Preparing for Jaw (Orthognathic) Surgery

You have been scheduled for orthognathic surgery. This is treatment that reshapes or realigns the jaws and teeth to improve their form and function. It is done by an oral and maxillofacial surgeon. During the months leading up to surgery, you’ll work with your orthodontist. Your treatment may take several years to complete. Your orthodontist will keep your surgeon updated on when your teeth are likely to be in the right positions for surgery. You’ll be given plenty of time to get ready for surgery and plan your recovery.

Seeing your orthodontist

During this period, you’ll see your orthodontist often. At these visits, they will check your progress. Your braces may be adjusted. More records may be taken. These may include photos, X-rays, and models that document the position of the teeth and jaws. Your orthodontist will tell you if the timeline for your surgery needs to be revised and will update your surgeon. Talk with your orthodontist about any concerns with your bite.

Dentist talking to woman in exam chair.

Meeting with your surgeon

Shortly before surgery, you’ll meet with your surgeon. They will evaluate your progress and finalize the surgical plan. You’ll discuss factors that could affect surgery, such as medicines and allergies. You’ll also have an exam and blood tests taken to make sure you’re healthy enough for surgery. In some cases, you may also need other tests, such as a chest X-ray.

Before surgery

Surgery takes place in a hospital or surgery center. A day or two before your surgery:

  • Stock up on liquid foods you can eat without chewing. These include total-nutrition drinks, soup, milkshakes, and protein powders. Foods that are easy to turn into liquids (liquefy), such as bananas, are good, too.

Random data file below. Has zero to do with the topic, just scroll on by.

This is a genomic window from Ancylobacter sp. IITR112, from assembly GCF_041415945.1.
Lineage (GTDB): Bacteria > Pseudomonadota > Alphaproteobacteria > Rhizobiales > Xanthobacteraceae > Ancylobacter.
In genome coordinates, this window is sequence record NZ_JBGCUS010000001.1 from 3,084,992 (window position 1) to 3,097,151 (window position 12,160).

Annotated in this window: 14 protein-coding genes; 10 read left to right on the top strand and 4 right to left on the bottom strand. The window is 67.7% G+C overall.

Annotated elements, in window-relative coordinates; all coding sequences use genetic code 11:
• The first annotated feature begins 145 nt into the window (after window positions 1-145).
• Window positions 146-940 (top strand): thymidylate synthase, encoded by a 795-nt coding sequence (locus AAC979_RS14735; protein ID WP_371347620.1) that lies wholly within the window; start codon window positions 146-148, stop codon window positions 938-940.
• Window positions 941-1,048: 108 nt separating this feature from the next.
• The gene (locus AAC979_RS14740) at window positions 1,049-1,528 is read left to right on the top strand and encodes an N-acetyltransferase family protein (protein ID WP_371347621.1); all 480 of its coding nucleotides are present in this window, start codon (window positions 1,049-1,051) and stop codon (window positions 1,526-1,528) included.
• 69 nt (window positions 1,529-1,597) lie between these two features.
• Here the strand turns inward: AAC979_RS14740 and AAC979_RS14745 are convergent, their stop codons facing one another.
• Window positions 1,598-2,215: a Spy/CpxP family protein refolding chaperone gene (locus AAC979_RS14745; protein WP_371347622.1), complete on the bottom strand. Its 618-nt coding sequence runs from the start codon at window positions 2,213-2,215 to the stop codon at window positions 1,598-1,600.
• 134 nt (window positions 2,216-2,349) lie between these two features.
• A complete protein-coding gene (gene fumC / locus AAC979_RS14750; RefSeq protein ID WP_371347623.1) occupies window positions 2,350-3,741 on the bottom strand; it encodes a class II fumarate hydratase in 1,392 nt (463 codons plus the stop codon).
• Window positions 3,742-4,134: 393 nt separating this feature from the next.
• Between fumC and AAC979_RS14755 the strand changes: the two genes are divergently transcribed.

• Have a blender available to liquefy foods easily.

  • Arrange for an adult family member or friend to give you a ride home and stay with you after surgery.

  • Follow any directions you are given for not eating or drinking before surgery.

  • Ask the surgeon if you should take your regular medicines before surgery. If so, take them with small sips of water.

Preparing for your surgery

During the months before surgery, there’s a lot you can do to make your treatment and recovery easier. For example:

  • If you smoke, quit. Smoking increases the risk for complications during surgery. It slows healing after surgery. It can also cause or worsen gum disease. The sooner you quit, the better. Ask your primary healthcare provider to help you make a plan to quit smoking.

  • Arrange for the time off to recover. Planning in advance helps make your absence from school or work go smoothly. Ask your surgeon how long your home recovery is likely to take. Depending on how you feel, you may be able to return to school or work 1 to 3 weeks after surgery. Your jaw can take about 6 weeks to heal at first. It takes between 9 and 12 months to fully heal.

  • Learn about your recovery. After surgery, you won’t be able to chew at first. In some cases, the jaw is wired shut (immobilized) for about  2 weeks. So you’ll need to learn what to eat to stay healthy and help your jaw heal, how to eat, and how to stay comfortable. Ask your provider what you can expect. Pain after surgery can be controlled with medicine. You may have some bruising and swelling. It is also important to know how to manage nausea or vomiting if that occurs. To prevent complications, follow all discharge instructions. Ask questions if the discharge material is confusing.

  • Make medicine changes as directed. Make sure your surgeon knows about any medicines including prescription and over-the-counter, herbs, vitamins, or supplements you take. You may be advised to stop taking some of these a few weeks before surgery.

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